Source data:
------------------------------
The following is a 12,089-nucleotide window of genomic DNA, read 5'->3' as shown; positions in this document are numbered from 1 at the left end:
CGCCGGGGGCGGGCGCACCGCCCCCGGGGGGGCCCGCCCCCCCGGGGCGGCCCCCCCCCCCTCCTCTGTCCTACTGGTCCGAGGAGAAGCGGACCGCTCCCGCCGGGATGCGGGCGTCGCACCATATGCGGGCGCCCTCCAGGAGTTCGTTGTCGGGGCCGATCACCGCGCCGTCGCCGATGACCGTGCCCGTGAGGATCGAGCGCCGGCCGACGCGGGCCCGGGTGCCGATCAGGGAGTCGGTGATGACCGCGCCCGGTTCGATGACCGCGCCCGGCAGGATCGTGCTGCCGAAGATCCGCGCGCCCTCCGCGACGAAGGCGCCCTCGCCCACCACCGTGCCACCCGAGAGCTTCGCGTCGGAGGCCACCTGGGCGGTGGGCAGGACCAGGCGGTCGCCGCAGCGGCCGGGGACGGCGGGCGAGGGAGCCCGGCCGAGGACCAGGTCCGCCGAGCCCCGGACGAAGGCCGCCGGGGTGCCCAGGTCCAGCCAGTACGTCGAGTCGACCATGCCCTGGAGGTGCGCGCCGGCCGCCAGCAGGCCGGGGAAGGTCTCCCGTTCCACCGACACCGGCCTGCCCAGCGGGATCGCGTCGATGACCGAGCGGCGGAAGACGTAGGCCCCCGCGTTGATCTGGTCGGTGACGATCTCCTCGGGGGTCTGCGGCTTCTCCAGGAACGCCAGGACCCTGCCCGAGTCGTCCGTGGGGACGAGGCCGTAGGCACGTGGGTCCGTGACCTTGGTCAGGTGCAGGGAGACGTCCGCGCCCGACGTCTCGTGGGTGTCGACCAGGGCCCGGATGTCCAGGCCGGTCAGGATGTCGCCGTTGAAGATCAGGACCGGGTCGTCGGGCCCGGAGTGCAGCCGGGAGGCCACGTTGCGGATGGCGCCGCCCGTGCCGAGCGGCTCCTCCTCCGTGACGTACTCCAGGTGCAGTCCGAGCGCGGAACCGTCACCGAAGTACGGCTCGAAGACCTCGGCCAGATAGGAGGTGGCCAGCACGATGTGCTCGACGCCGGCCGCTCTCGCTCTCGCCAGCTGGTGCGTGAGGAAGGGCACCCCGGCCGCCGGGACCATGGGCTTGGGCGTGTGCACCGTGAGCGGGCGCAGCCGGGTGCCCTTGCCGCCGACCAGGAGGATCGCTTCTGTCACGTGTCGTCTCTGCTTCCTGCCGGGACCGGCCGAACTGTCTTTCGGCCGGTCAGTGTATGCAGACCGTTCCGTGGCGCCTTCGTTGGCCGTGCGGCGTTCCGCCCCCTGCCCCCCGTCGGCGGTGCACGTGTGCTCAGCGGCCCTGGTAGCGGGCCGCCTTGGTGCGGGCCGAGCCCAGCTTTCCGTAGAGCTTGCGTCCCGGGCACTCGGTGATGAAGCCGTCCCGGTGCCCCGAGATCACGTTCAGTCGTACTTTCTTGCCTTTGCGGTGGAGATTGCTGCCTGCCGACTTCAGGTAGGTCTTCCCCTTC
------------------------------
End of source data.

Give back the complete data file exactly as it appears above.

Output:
The following is a 12,089-nucleotide window of genomic DNA, read 5'->3' as shown; positions in this document are numbered from 1 at the left end:
CGCCGGGGGCGGGCGCACCGCCCCCGGGGGGGCCCGCCCCCCCGGGGCGGCCCCCCCCCCCTCCTCTGTCCTACTGGTCCGAGGAGAAGCGGACCGCTCCCGCCGGGATGCGGGCGTCGCACCATATGCGGGCGCCCTCCAGGAGTTCGTTGTCGGGGCCGATCACCGCGCCGTCGCCGATGACCGTGCCCGTGAGGATCGAGCGCCGGCCGACGCGGGCCCGGGTGCCGATCAGGGAGTCGGTGATGACCGCGCCCGGTTCGATGACCGCGCCCGGCAGGATCGTGCTGCCGAAGATCCGCGCGCCCTCCGCGACGAAGGCGCCCTCGCCCACCACCGTGCCACCCGAGAGCTTCGCGTCGGAGGCCACCTGGGCGGTGGGCAGGACCAGGCGGTCGCCGCAGCGGCCGGGGACGGCGGGCGAGGGAGCCCGGCCGAGGACCAGGTCCGCCGAGCCCCGGACGAAGGCCGCCGGGGTGCCCAGGTCCAGCCAGTACGTCGAGTCGACCATGCCCTGGAGGTGCGCGCCGGCCGCCAGCAGGCCGGGGAAGGTCTCCCGTTCCACCGACACCGGCCTGCCCAGCGGGATCGCGTCGATGACCGAGCGGCGGAAGACGTAGGCCCCCGCGTTGATCTGGTCGGTGACGATCTCCTCGGGGGTCTGCGGCTTCTCCAGGAACGCCAGGACCCTGCCCGAGTCGTCCGTGGGGACGAGGCCGTAGGCACGTGGGTCCGTGACCTTGGTCAGGTGCAGGGAGACGTCCGCGCCCGACGTCTCGTGGGTGTCGACCAGGGCCCGGATGTCCAGGCCGGTCAGGATGTCGCCGTTGAAGATCAGGACCGGGTCGTCGGGCCCGGAGTGCAGCCGGGAGGCCACGTTGCGGATGGCGCCGCCCGTGCCGAGCGGCTCCTCCTCCGTGACGTACTCCAGGTGCAGTCCGAGCGCGGAACCGTCACCGAAGTACGGCTCGAAGACCTCGGCCAGATAGGAGGTGGCCAGCACGATGTGCTCGACGCCGGCCGCTCTCGCTCTCGCCAGCTGGTGCGTGAGGAAGGGCACCCCGGCCGCCGGGACCATGGGCTTGGGCGTGTGCACCGTGAGCGGGCGCAGCCGGGTGCCCTTGCCGCCGACCAGGAGGATCGCTTCTGTCACGTGTCGTCTCTGCTTCCTGCCGGGACCGGCCGAACTGTCTTTCGGCCGGTCAGTGTATGCAGACCGTTCCGTGGCGCCTTCGTTGGCCGTGCGGCGTTCCGCCCCCTGCCCCCCGTCGGCGGTGCACGTGTGCTCAGCGGCCCTGGTAGCGGGCCGCCTTGGTGCGGGCCGAGCCCAGCTTTCCGTAGAGCTTGCGTCCCGGGCACTCGGTGATGAAGCCGTCCCGGTGCCCCGAGATCACGTTCAGTCGTACTTTCTTGCCTTTGCGGTGGAGATTGCTGCCTGCCGACTTCAGGTAGGTCTTCCCCTTC